Student Spotlight – Sarah du Plessis
PhD Research at Cardiff University
*Content warning: graphic images of otter roadkill and examinations featured below*
I never quite know how the conservation is going to go when people ask me ‘What’s your PhD on?’. Sometimes we get straight into the nitty gritty of the population history of otters in the UK, ‘Where did they come from in Europe?’, ‘Are Scottish otters different to Cornish otters?’. Sometimes we discuss how cute they are, and where you can see them, and sometimes I’m asked straight away ‘How do you get your samples?’. The surprising truth is, mostly from roadkill.
It’s not always pleasant, and it’s generally not what people expect, but in reality, road traffic accidents (RTAs) with wildlife are a significant cost of road network expansions. Although a loss for the wild population, it is possible to use these otters in research, which would not otherwise be possible for the species.
The Eurasian otter (Lutra lutra) population collapsed in the UK (and across much of Europe) from the 1950s to 1980s due to the accumulation through the food chain of harmful pesticides (bioaccumulation) in the apex predator of our waterways. Following the ban of some of these chemicals, the population started to recover, expanding across the UK through the 90s to the point where, currently, otters are found across much of the UK. Although this is excellent news for UK otters, it has illustrated the elevated risk of environmental pollution to our apex predators, such as the otter. Equally, and importantly, this provides an opportunity to monitor environmental pollution at early stages, when contaminants are at barely detectable levels in the environment, but detectable in the otters where they bioaccumulate.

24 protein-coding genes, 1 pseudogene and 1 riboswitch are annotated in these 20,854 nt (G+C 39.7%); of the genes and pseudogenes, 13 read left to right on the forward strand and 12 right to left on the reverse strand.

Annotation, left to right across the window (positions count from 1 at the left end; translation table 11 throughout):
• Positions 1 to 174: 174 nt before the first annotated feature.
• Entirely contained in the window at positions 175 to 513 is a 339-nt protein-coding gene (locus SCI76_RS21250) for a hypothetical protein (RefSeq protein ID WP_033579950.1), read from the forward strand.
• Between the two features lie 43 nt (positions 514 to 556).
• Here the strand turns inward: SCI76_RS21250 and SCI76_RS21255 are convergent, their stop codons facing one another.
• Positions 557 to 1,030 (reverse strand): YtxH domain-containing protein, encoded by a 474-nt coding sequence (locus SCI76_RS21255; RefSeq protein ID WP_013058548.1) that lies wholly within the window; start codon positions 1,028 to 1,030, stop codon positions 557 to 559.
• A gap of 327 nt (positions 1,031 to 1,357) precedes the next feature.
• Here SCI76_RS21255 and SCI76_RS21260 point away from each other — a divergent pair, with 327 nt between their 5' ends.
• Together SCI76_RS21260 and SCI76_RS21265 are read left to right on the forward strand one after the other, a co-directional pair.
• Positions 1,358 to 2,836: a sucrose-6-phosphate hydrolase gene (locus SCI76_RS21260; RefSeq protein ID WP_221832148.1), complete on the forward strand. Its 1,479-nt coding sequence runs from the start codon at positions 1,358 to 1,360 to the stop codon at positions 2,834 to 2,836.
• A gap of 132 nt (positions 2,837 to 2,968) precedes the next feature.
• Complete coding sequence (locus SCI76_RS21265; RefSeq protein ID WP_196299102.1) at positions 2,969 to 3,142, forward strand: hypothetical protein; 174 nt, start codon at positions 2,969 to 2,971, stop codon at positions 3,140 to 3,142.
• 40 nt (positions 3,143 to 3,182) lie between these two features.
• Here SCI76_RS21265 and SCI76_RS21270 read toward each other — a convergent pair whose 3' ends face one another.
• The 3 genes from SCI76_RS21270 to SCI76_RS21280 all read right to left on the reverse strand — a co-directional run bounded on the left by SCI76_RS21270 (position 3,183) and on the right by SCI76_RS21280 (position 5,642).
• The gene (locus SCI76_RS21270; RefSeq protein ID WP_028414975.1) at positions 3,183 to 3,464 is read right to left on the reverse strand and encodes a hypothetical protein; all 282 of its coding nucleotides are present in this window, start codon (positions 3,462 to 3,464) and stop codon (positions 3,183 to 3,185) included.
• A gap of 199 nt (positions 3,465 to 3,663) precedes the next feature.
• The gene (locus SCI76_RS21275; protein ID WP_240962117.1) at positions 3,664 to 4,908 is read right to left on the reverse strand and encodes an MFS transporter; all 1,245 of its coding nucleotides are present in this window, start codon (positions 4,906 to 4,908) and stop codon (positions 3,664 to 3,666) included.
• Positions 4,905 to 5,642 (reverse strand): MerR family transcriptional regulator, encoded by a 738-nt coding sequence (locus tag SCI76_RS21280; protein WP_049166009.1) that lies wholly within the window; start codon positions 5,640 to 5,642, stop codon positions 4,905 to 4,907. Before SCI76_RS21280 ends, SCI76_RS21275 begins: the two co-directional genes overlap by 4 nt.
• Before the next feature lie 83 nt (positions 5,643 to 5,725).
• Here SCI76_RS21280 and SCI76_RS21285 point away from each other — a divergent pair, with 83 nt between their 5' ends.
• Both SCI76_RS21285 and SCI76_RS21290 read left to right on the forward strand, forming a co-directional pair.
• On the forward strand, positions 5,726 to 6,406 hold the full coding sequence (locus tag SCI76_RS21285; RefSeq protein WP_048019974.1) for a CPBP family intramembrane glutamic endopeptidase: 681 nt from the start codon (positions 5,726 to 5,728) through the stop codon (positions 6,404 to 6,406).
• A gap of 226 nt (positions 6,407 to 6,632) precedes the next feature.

During the collapse, otter populations in the UK became small and spatially isolated from one another, creating four ‘stronghold’ populations that persisted. These were in the south west of England, west of Wales, east of England, and north of the UK (including north of England and Scotland). Genetic analyses of the populations after they had recovered show signals of this population structuring, suggesting strong genetic differences between otters from these strongholds (Stanton et al. 2014). However, it is unclear what the UK population looked like before the population collapse and whether the genetic differences between these areas have arisen since the population crash (for example due to ‘bottleneck’ effects) or whether there were pre-existing differences (for example due to local adaptations to different environments).
As a part of the 25 Genomes Project and Darwin Tree of Life Project, the Wellcome Sanger Institute has produced a platinum quality reference genome of a male otter from Somerset, sampled by the Otter Project (Mead et al. 2020). This reference genome makes any future genomics research into the species simpler, more accessible and of a higher accuracy, as any additional genomics samples are compared to this reference genome. My PhD is building on previous genetic analyses, using the new reference genome and whole genome sequencing of samples across the UK and Eurasia to assess the population history of otters in the UK and across their Eurasian range.